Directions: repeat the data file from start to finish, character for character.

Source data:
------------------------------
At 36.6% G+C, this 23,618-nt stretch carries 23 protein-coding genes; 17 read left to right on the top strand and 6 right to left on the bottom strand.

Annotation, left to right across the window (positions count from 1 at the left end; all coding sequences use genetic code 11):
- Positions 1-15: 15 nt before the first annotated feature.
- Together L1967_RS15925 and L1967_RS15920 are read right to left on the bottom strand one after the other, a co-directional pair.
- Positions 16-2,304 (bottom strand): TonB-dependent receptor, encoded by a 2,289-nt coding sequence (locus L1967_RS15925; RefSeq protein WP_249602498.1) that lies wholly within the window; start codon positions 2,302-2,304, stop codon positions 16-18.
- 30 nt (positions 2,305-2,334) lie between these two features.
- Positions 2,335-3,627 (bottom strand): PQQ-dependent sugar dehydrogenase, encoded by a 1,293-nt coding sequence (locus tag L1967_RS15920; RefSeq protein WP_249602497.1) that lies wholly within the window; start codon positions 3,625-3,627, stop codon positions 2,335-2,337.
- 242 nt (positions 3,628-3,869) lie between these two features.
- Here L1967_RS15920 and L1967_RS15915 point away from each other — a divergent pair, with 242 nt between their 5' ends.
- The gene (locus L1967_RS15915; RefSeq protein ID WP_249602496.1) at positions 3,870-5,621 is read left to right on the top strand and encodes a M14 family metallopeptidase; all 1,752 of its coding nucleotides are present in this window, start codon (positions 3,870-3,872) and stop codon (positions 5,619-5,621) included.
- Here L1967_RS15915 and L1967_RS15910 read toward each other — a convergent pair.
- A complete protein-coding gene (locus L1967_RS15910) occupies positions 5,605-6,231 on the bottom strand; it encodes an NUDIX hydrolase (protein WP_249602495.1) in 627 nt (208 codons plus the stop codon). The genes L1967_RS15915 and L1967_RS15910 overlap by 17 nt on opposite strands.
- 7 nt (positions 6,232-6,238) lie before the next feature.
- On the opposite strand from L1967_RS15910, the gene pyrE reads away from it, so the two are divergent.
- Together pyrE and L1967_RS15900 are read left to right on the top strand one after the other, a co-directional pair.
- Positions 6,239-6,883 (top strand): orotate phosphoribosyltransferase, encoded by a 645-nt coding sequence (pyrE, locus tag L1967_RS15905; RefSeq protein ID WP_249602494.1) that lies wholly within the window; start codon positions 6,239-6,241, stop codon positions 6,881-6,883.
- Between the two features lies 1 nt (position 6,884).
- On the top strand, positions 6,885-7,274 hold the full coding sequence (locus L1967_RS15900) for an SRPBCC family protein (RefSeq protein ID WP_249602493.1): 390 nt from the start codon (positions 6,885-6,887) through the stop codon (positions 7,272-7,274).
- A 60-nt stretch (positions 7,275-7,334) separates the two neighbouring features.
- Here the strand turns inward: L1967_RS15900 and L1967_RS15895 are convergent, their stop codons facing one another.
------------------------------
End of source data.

At 36.6% G+C, this 23,618-nt stretch carries 23 protein-coding genes; 17 read left to right on the top strand and 6 right to left on the bottom strand.

Annotation, left to right across the window (positions count from 1 at the left end; all coding sequences use genetic code 11):
- Positions 1-15: 15 nt before the first annotated feature.
- Together L1967_RS15925 and L1967_RS15920 are read right to left on the bottom strand one after the other, a co-directional pair.
- Positions 16-2,304 (bottom strand): TonB-dependent receptor, encoded by a 2,289-nt coding sequence (locus L1967_RS15925; RefSeq protein WP_249602498.1) that lies wholly within the window; start codon positions 2,302-2,304, stop codon positions 16-18.
- 30 nt (positions 2,305-2,334) lie between these two features.
- Positions 2,335-3,627 (bottom strand): PQQ-dependent sugar dehydrogenase, encoded by a 1,293-nt coding sequence (locus tag L1967_RS15920; RefSeq protein WP_249602497.1) that lies wholly within the window; start codon positions 3,625-3,627, stop codon positions 2,335-2,337.
- 242 nt (positions 3,628-3,869) lie between these two features.
- Here L1967_RS15920 and L1967_RS15915 point away from each other — a divergent pair, with 242 nt between their 5' ends.
- The gene (locus L1967_RS15915; RefSeq protein ID WP_249602496.1) at positions 3,870-5,621 is read left to right on the top strand and encodes a M14 family metallopeptidase; all 1,752 of its coding nucleotides are present in this window, start codon (positions 3,870-3,872) and stop codon (positions 5,619-5,621) included.
- Here L1967_RS15915 and L1967_RS15910 read toward each other — a convergent pair.
- A complete protein-coding gene (locus L1967_RS15910) occupies positions 5,605-6,231 on the bottom strand; it encodes an NUDIX hydrolase (protein WP_249602495.1) in 627 nt (208 codons plus the stop codon). The genes L1967_RS15915 and L1967_RS15910 overlap by 17 nt on opposite strands.
- 7 nt (positions 6,232-6,238) lie before the next feature.
- On the opposite strand from L1967_RS15910, the gene pyrE reads away from it, so the two are divergent.
- Together pyrE and L1967_RS15900 are read left to right on the top strand one after the other, a co-directional pair.
- Positions 6,239-6,883 (top strand): orotate phosphoribosyltransferase, encoded by a 645-nt coding sequence (pyrE, locus tag L1967_RS15905; RefSeq protein ID WP_249602494.1) that lies wholly within the window; start codon positions 6,239-6,241, stop codon positions 6,881-6,883.
- Between the two features lies 1 nt (position 6,884).
- On the top strand, positions 6,885-7,274 hold the full coding sequence (locus L1967_RS15900) for an SRPBCC family protein (RefSeq protein ID WP_249602493.1): 390 nt from the start codon (positions 6,885-6,887) through the stop codon (positions 7,272-7,274).
- A 60-nt stretch (positions 7,275-7,334) separates the two neighbouring features.
- Here the strand turns inward: L1967_RS15900 and L1967_RS15895 are convergent, their stop codons facing one another.